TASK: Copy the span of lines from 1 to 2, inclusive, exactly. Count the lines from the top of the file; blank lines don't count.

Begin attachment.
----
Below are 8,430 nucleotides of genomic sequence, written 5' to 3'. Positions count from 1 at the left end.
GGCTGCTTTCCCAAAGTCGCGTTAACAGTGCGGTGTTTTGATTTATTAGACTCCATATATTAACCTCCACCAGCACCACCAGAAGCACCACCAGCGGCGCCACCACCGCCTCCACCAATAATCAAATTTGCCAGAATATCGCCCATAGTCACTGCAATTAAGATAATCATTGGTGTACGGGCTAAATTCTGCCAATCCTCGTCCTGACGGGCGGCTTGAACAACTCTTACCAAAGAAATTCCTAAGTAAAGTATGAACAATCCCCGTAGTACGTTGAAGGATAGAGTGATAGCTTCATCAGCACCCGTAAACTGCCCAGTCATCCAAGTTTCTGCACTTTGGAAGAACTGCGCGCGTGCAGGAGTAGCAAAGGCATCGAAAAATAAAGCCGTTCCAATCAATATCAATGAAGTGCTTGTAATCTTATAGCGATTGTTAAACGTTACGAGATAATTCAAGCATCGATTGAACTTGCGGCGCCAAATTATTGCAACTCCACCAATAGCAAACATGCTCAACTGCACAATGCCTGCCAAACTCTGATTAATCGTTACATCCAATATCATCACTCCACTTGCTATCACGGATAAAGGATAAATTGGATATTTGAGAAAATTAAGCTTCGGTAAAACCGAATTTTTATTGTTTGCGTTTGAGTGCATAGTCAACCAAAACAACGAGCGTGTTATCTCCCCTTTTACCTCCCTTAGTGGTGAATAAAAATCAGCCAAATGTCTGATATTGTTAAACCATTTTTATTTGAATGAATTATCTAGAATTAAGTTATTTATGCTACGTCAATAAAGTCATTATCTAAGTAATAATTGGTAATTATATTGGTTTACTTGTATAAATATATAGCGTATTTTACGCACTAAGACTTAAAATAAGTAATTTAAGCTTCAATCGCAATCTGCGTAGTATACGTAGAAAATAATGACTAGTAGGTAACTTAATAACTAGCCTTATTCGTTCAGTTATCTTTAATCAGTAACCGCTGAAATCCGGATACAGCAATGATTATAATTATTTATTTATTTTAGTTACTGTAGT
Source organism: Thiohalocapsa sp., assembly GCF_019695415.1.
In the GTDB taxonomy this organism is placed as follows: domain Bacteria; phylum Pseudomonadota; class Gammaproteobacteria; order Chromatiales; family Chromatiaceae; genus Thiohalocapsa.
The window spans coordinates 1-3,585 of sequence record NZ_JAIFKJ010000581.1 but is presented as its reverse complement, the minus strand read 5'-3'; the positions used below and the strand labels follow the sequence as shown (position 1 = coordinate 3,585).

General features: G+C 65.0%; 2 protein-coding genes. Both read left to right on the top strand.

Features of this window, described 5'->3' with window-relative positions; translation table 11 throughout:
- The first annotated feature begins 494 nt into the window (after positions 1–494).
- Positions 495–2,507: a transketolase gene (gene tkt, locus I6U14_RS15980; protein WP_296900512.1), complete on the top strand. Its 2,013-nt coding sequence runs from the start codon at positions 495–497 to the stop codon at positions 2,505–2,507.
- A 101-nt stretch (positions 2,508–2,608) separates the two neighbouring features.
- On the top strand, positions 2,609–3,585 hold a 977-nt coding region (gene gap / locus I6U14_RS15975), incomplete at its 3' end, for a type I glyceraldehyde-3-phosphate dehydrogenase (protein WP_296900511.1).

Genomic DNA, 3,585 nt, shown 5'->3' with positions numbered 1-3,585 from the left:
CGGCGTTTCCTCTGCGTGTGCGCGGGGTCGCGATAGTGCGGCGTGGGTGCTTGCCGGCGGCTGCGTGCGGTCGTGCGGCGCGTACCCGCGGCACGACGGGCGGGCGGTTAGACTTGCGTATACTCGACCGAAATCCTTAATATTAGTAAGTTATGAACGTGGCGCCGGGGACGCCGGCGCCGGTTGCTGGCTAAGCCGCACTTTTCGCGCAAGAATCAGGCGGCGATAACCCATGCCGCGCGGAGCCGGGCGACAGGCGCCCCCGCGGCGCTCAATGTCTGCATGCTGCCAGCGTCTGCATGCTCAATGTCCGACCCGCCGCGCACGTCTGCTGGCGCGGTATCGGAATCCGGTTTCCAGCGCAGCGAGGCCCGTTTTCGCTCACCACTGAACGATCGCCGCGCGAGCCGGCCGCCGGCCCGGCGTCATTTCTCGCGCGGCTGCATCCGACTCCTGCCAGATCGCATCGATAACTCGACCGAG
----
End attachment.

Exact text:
Below are 8,430 nucleotides of genomic sequence, written 5' to 3'. Positions count from 1 at the left end.
GGCTGCTTTCCCAAAGTCGCGTTAACAGTGCGGTGTTTTGATTTATTAGACTCCATATATTAACCTCCACCAGCACCACCAGAAGCACCACCAGCGGCGCCACCACCGCCTCCACCAATAATCAAATTTGCCAGAATATCGCCCATAGTCACTGCAATTAAGATAATCATTGGTGTACGGGCTAAATTCTGCCAATCCTCGTCCTGACGGGCGGCTTGAACAACTCTTACCAAAGAAATTCCTAAGTAAAGTATGAACAATCCCCGTAGTACGTTGAAGGATAGAGTGATAGCTTCATCAGCACCCGTAAACTGCCCAGTCATCCAAGTTTCTGCACTTTGGAAGAACTGCGCGCGTGCAGGAGTAGCAAAGGCATCGAAAAATAAAGCCGTTCCAATCAATATCAATGAAGTGCTTGTAATCTTATAGCGATTGTTAAACGTTACGAGATAATTCAAGCATCGATTGAACTTGCGGCGCCAAATTATTGCAACTCCACCAATAGCAAACATGCTCAACTGCACAATGCCTGCCAAACTCTGATTAATCGTTACATCCAATATCATCACTCCACTTGCTATCACGGATAAAGGATAAATTGGATATTTGAGAAAATTAAGCTTCGGTAAAACCGAATTTTTATTGTTTGCGTTTGAGTGCATAGTCAACCAAAACAACGAGCGTGTTATCTCCCCTTTTACCTCCCTTAGTGGTGAATAAAAATCAGCCAAATGTCTGATATTGTTAAACCATTTTTATTTGAATGAATTATCTAGAATTAAGTTATTTATGCTACGTCAATAAAGTCATTATCTAAGTAATAATTGGTAATTATATTGGTTTACTTGTATAAATATATAGCGTATTTTACGCACTAAGACTTAAAATAAGTAATTTAAGCTTCAATCGCAATCTGCGTAGTATACGTAGAAAATAATGACTAGTAGGTAACTTAATAACTAGCCTTATTCGTTCAGTTATCTTTAATCAGTAACCGCTGAAATCCGGATACAGCAATGATTATAATTATTTATTTATTTTAGTTACTGTAGT